"The court seems to want to have it two ways," he added, arguing that if a trans man such as McConnell had a female partner who gave birth, then he would be named the parent on the birth certificate — which McConnell is not allowed to be listed as. This would also disregard the legally recognised gender of that man because under the current law 'parent 2' is a label reserved for women in same-sex partnerships. "What the gender recognition act is trying to achieve is full legal recognition, which is absent in this judgment."
At the two-day hearing last month, McConnell’s barrister, Hannah Markham QC, argued that the previous High Court ruling against him — which stated that “mother” is not a gendered term but relates to anyone who gives birth — was flawed. Instead, Markham argued, mother means woman, and McConnell, by law, is a man.
To force someone in his position to be recorded as the mother “is an offence to their right to a private life, an offence to their being and identity.”
Representing the government, Ben Jaffey QC conceded that “the appellant does not wish to be referred to as mother — that’s a perfectly legitimate and sincerely held view” but restated his arguments from the previous hearing at the High Court: that the Birth and Death Registration Act of 1953 doesn’t allow for a child not to have a legally named mother, and that the mother is the person who gives birth. In existing law, the father, however, can be named as such on the birth certificate whether or not there is a genetic link to the child. And the parent is the female partner of a mother.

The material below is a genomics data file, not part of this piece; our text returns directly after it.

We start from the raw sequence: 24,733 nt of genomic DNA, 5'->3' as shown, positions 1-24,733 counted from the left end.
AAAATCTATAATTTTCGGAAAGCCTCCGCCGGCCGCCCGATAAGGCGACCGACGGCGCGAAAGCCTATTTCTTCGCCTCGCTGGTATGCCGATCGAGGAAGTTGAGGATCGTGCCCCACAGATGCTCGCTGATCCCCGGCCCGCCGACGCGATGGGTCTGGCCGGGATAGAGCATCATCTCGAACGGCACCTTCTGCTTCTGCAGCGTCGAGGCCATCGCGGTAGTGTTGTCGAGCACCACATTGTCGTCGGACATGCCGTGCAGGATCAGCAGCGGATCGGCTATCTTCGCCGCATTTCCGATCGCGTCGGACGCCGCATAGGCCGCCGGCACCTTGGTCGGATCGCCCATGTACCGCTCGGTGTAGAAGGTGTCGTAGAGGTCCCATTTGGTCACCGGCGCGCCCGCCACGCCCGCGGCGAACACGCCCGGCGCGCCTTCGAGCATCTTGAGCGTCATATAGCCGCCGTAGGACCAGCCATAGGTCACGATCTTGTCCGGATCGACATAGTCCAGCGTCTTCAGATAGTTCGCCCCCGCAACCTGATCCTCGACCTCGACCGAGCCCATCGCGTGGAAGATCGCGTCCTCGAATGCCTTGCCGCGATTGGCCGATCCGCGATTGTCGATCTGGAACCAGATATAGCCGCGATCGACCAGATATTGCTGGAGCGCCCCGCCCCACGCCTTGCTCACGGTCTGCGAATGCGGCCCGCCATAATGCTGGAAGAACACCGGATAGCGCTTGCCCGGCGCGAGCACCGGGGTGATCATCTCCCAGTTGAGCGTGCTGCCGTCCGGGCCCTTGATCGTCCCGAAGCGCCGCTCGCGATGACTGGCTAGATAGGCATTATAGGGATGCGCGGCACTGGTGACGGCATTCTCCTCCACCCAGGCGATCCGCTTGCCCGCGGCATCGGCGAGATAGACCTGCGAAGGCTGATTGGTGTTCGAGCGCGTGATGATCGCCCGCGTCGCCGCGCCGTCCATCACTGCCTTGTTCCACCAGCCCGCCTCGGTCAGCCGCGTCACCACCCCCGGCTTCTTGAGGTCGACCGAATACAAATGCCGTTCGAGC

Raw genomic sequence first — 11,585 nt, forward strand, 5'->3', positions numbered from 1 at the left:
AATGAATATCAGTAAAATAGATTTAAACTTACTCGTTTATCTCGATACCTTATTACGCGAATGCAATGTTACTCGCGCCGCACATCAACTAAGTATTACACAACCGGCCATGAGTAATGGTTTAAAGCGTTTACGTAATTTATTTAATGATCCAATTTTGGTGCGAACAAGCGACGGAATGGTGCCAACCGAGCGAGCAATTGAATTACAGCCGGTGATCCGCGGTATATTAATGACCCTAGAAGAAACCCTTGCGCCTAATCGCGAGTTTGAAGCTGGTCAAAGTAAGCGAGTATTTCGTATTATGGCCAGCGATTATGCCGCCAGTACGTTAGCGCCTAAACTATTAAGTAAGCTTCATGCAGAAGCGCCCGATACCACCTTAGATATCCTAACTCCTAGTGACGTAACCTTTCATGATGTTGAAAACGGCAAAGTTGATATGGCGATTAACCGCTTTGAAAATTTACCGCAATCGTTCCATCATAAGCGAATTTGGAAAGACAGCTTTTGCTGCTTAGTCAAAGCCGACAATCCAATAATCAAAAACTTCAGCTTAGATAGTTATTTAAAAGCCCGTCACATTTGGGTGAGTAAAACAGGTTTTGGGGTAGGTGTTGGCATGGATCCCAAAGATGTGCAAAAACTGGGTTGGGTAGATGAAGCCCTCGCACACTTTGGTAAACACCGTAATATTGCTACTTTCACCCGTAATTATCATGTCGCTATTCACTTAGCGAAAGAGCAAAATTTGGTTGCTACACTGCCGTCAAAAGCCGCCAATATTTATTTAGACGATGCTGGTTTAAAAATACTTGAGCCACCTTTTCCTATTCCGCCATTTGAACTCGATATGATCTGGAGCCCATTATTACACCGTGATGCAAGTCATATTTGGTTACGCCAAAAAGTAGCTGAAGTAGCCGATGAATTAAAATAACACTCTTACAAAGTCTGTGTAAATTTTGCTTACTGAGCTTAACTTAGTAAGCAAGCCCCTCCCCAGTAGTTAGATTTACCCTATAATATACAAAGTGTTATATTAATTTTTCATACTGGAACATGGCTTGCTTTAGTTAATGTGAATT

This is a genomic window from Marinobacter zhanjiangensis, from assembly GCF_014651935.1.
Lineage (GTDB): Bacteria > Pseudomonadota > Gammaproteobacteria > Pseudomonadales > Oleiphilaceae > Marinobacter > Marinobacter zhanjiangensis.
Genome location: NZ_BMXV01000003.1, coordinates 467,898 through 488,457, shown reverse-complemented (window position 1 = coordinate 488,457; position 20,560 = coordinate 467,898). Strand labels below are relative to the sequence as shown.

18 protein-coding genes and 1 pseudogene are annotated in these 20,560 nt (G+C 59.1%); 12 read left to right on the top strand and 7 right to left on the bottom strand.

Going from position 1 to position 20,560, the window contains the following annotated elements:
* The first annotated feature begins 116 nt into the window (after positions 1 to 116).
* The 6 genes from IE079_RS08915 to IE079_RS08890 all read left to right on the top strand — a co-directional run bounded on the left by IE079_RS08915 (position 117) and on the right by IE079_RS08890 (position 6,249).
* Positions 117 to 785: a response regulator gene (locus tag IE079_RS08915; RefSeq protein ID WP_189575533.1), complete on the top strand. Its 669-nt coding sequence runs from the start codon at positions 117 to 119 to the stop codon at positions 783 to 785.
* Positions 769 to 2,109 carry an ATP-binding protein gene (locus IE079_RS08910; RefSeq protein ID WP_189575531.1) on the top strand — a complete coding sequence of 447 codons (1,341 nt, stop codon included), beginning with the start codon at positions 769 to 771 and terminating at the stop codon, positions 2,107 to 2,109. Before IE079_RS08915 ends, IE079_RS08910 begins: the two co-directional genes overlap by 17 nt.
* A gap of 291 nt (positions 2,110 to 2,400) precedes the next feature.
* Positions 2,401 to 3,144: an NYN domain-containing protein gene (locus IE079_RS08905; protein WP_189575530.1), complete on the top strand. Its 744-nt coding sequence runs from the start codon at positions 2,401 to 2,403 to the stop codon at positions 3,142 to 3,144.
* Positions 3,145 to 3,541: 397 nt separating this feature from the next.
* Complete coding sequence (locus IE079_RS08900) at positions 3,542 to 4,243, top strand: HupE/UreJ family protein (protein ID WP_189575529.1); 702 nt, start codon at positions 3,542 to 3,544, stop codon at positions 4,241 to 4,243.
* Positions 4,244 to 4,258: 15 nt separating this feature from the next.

Part of McConnell’s argument was that the existing law is discriminatory on the grounds of gender: If a man can be named the father without any genetic link but by being the partner of the mother, why can’t he?
For McConnell, the previous ruling at the High Court also had worrying implications for transgender people generally, as all who have obtained a gender recognition certificate since the 2004 Gender Recognition Act, did so on the assumption that the document would do as the law states: protect their acquired gender in all parts of their life. The ruling also questioned the legality of McConnell receiving IUI fertility treatment as fertility law allows for this treatment for women only — yet legally he is a man.
Many involved in parenting and fertility rights were also concerned by the ruling that it would prevent proposals to adapt surrogacy laws to enable mothers who use a surrogate to be named the mother.
Although often believed to be a record of biology, or genes, the birth certificate in fact states the names of the legal parents.
After giving birth in 2018, McConnell launched legal proceedings against the government when informed he would have to be named the mother on his baby’s birth certificate.
McConnell, who is a journalist and filmmaker, is launching a BBC podcast next month about alternative families. Previously, he documented his path to fatherhood in a feature-length film called Seahorse, which was widely acclaimed. It also, however, contributed to him losing a separate case to protect his anonymity. Although his child’s identity is forever protected by law, McConnell’s was not after four newspaper groups went to court to expose his identity.